Thursday, April 25, 2013

Teaching Children to Ask Questions: Answer It More!

The title of this blog post might seem odd. I mean, we all know that children ask questions--lots of them all the time! However, as children grow up, they will either continue to be avid questioners--or they will stop asking questions.
We wanted our children to ask questions--and lots of them! We wanted to be their answerer as much as possible. Thus, we "trained" them to ask questions--by answering them freely and endlessly.
Ray is the best answerer I have ever met (honest!). He is the one who made me come up with the little acronym that we teach at our parenting seminars. I watched him day in and day out, year in and year out, answer a question. Then he paused and continued on with more answers and more answers and more answers.
He never tired of our children's questions--and when the kids weren't asking questions, he would prod them to do so: "Why do you think that guy directing traffic is wearing an orange vest and not a black one?" "Why do you think that farmer is still in the field on a Saturday night at ten o'clock?" "Why do you think Jesus said that?" He literally trained them in question asking!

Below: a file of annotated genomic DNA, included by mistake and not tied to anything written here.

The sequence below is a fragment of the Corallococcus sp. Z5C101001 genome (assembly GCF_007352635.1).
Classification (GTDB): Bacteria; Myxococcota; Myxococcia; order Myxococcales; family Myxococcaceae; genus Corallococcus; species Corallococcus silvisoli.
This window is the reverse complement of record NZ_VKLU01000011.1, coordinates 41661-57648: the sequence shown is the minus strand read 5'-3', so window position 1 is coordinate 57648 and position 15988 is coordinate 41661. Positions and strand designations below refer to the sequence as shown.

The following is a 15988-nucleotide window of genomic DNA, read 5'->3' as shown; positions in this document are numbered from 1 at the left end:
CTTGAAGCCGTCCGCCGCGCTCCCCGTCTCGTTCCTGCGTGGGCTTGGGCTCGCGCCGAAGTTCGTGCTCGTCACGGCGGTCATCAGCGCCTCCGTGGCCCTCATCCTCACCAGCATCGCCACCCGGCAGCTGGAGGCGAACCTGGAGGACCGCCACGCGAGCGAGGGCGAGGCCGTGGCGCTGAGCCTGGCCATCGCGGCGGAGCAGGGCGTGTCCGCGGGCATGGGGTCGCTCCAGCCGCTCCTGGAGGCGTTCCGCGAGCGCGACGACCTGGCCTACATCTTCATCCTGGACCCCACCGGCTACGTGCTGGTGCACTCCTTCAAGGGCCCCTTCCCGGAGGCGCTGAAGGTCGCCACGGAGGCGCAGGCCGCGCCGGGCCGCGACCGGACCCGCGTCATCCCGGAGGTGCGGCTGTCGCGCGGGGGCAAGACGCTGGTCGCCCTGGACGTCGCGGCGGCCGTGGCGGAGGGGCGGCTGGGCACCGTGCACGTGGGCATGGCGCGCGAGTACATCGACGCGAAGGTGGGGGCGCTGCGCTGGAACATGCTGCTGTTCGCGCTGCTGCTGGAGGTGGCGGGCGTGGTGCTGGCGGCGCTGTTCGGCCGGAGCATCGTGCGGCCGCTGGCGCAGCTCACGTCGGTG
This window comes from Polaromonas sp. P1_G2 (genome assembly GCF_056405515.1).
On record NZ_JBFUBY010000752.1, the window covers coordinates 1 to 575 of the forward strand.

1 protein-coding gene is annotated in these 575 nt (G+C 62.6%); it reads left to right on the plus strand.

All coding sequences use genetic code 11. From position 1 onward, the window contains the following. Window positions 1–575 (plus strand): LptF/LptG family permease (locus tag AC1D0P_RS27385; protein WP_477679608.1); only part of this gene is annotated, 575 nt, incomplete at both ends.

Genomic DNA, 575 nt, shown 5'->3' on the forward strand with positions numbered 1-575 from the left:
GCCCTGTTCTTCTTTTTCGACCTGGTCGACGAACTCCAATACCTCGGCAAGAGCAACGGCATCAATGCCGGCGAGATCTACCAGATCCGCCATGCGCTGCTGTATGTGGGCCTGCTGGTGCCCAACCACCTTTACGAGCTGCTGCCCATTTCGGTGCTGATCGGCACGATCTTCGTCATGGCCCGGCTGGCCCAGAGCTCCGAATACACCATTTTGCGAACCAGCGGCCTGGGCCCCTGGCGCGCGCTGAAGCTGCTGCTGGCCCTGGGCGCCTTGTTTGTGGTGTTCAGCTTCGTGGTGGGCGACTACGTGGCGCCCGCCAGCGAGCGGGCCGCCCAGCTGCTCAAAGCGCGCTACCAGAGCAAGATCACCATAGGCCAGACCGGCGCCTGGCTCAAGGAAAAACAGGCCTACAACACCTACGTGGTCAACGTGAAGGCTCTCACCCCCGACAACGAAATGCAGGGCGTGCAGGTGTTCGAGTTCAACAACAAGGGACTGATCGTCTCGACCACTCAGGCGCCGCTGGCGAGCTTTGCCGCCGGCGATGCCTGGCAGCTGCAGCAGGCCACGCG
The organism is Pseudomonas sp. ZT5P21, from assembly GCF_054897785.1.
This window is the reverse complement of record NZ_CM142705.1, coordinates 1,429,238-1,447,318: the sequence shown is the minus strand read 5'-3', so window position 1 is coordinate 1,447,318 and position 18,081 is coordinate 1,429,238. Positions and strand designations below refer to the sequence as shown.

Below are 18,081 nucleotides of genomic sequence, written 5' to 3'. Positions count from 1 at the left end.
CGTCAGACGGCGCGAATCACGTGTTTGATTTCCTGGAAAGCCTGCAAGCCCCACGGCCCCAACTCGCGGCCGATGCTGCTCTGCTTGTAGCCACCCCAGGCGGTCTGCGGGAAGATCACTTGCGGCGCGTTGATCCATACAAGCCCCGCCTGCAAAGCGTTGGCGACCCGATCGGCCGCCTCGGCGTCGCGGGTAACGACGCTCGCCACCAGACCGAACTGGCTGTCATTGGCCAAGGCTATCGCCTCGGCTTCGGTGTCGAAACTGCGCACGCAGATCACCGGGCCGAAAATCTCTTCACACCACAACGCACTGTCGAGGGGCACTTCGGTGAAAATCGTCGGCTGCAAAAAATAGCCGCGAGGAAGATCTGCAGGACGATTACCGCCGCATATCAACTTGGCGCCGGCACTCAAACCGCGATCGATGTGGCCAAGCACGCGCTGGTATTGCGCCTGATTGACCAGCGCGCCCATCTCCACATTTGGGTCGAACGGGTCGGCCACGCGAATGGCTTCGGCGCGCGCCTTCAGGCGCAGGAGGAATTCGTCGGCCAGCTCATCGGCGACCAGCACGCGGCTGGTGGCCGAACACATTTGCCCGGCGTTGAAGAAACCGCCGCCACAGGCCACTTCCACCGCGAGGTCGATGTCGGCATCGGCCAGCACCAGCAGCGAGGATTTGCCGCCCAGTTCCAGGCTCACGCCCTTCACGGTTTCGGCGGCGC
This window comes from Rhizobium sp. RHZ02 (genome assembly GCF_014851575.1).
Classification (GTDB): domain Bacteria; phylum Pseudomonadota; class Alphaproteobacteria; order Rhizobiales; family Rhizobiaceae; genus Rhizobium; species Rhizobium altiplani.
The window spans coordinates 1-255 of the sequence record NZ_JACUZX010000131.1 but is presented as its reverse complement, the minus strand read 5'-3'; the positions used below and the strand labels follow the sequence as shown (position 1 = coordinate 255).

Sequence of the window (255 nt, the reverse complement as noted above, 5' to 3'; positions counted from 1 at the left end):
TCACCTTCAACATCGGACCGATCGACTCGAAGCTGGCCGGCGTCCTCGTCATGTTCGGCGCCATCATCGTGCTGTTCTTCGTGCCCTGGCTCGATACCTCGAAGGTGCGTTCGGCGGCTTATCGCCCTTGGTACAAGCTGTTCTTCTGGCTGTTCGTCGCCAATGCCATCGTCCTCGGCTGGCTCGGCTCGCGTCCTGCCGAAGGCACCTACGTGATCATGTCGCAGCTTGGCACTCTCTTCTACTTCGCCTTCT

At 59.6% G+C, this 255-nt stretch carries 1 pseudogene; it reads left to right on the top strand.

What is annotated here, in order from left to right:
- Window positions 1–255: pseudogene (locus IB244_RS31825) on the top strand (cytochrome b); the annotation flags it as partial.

No matter where we are, Ray always stops to answer the kids' questions--sometimes even at lunch at a museum! Sometimes on napkins at lunch! Sometimes in the driveway as he plays with the kids. And he always "Answers It More!"
From watching him, I came up with the acronym that we encourage all parents to use. AIM: When your children ask you a question, answer it. Then Answer It More!
 Children will grow up learning to ask questions if we answer their questions freely. For most questions+, use the "Raising Kids With Character" method of AIM: When your children ask you a question, answer it. Then Answer It More! This will help them to become lifelong learners--and responsible thinkers who do not just accept everything that is put before them but truly question what they see and hear in the media, from others, etc.

AIM: Answer It More!

+The exception to our AIM approach was when children asked questions of a sexual nature. Then, as my husband likes to say, tell them just a tiny bit. Then if they ask more, tell them more. Continue in this way with all delicate topics. This way, you are giving them the information that they are ready for--the information that they really asked for. And you are not giving them sexual information that they are not ready for. Ray called these "Daddy Talks"--smile--more on those later!

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